I've worked in Somalia, South Africa, Haiti and Rwanda, and in all these countries, in all these conflicts, I've been awed by what humans are capable of doing to one another -- acts of terrible barbarism and brutality, yes, but also acts of kindness and courage.

In the far reaches of the world, you see what truly lurks in the inner reaches of the human heart, and those lessons were something I wanted to write about.

When I was a child, my father wrote a book about growing up in Mississippi. I remember when I was about eight years old and couldn't sleep, I'd go into his study late at night as he was typing his book and curl up in his lap. Laying my head against his chest, I could always fall asleep listening to the sound of the typewriter and the steady beat of his heart.

Writing my own book has been a very difficult process for me. As I said earlier, it feels strange to suddenly have it enter the marketplace, because it is in many ways a very personal book. It's not only about the tragedies I've covered as a journalist; it's also about the losses in my own life that propelled me to go overseas in the first place.

I will be on the Oprah show today. This will be the first time I will talk about the book in any detail in a large public forum. I don't really know what people will make of it. I do think that loss is a bond all of us share and one many people can relate to. If you choose to read the book, I'd love to hear from you. "

excerpts here

http://www.cnn.com/2006/US/05/22/coo...rpt/index.html
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Old 05-24-2006, 12:57 PM   #24
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I caught Anderson Cooper on Oprah yesterday. I totally respect him as a journalist, especially in a time of giggly twits who try to put themselves in the story. But I really became a fan because he was so down-to-earth and self-effacing. There is not one pretentious bone in this man's body. He takes his work seriously, but not himself. And the clips of him at around 25/26 years old on Channel One were adorable.

I'm definitely going to buy his book.
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Old 05-24-2006, 04:03 PM   #25
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Quote:
Originally posted by Golightly Grrl
But I really became a fan because he was so down-to-earth and self-effacing. There is not one pretentious bone in this man's body. He takes his work seriously, but not himself
That's exactly it, that is so extremely attractive and appealing in a person.

When he did those reports from Niger I couldn't even watch-what they showed and the way he talked about it broke my heart. I believe he writes about that in the book.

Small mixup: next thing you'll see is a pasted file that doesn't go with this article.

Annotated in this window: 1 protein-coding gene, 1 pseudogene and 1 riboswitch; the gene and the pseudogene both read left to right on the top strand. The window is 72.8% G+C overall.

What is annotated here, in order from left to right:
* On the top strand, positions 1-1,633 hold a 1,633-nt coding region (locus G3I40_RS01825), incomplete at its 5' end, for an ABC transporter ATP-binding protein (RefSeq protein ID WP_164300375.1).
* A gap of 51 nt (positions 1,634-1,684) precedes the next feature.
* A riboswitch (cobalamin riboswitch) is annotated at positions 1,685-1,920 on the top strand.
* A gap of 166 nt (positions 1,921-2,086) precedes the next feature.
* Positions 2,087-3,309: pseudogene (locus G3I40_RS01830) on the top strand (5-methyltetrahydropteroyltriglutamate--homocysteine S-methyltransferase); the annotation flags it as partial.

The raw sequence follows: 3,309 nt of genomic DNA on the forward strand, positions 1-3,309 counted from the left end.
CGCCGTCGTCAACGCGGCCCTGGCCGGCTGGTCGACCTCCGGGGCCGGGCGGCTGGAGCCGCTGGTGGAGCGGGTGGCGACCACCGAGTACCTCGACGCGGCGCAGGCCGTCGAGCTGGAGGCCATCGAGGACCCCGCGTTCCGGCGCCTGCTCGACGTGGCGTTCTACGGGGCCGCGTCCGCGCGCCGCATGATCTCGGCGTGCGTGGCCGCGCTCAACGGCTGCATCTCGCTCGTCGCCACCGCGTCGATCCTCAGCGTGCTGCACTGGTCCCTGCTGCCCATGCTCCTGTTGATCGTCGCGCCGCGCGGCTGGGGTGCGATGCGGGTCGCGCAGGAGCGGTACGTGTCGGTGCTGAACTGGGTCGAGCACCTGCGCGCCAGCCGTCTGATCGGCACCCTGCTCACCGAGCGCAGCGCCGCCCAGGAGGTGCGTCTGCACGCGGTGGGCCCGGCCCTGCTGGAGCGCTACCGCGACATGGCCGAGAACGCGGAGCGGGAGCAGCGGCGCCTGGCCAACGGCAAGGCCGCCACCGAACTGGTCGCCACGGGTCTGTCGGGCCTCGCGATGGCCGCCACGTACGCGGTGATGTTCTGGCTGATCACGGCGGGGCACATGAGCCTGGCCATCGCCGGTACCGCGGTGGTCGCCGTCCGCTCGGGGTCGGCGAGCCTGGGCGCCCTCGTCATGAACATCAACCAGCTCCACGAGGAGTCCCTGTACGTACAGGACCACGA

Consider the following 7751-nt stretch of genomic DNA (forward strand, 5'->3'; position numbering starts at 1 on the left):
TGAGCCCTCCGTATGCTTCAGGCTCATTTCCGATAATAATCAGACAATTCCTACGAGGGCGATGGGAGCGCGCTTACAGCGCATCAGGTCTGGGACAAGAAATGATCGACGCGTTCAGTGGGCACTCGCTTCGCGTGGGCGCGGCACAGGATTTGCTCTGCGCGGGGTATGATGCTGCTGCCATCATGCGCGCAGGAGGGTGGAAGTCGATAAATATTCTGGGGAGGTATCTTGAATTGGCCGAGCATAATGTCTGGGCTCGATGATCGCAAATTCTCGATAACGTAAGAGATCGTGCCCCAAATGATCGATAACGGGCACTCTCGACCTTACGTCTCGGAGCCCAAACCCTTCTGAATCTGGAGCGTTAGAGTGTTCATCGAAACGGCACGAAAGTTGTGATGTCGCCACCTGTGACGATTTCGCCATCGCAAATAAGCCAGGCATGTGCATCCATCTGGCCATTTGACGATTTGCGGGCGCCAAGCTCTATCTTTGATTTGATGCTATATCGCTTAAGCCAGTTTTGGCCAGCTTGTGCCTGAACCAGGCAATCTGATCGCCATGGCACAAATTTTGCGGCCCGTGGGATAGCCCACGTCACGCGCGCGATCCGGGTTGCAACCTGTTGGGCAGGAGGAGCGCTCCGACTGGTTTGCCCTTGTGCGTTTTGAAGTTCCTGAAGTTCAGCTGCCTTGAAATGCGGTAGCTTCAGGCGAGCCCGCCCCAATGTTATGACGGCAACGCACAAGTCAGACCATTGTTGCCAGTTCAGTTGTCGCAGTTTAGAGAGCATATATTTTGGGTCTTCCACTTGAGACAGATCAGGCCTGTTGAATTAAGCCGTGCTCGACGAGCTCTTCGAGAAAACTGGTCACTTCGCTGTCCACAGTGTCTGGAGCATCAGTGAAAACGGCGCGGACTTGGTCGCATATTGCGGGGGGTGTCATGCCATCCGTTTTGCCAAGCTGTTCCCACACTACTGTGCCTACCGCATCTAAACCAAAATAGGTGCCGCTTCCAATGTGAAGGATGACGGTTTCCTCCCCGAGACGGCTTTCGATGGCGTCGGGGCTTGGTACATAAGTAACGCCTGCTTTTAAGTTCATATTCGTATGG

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Old 05-25-2006, 04:01 PM   #26
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Quote:
Originally posted by LarryMullen's_POPAngel
This may be exactly what I've been waiting to use my Barnes & Noble girftcards from my birthday for.
I pre ordered the book from Barnes & Noble and got a
Quote:
We regret to inform you that our supplier has changed the release date on the pre-ordered merchandise listed below. We expect to ship the item(s) soon and will send you an email when it is ready to leave our warehouse.
message.........

I don't know what that is all about

MrsSpringsteen got it, so it is released..........I want to read the book........
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Old 05-26-2006, 07:59 AM   #27
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I haven't looked at B&N, I got it at Costco on Tuesday for 13 and change
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Old 05-26-2006, 02:50 PM   #28
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for those of you who have it ... tell me, does Anderson talk about any significant others in his life?

he talks about his father's death and brother's suicide, i'm sure, but there must be at least a passing mention of some kind of relationship.

or is that too personal?

we all know what i'm getting at.

i think Anderson is a fine reporter and the best thing on CNN. but how would you feel if your husband/wife/partner/significan other wrote a biography (at the age of 38, no less) and DIDN'T mention you?
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Old 05-26-2006, 02:54 PM   #29
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first jared leto and now this. dammit, Irvine.

MrsS and i will fight you for him.
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Old 05-26-2006, 03:20 PM   #30
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he's a cutie, but he's not my type -- too skinny. love the eyes and hair.

still, i wish he'd show more spine and just confirm what everyone already knows. i'm just irritated by the de-gaying of public figures, like what happened when Susan Sontag died.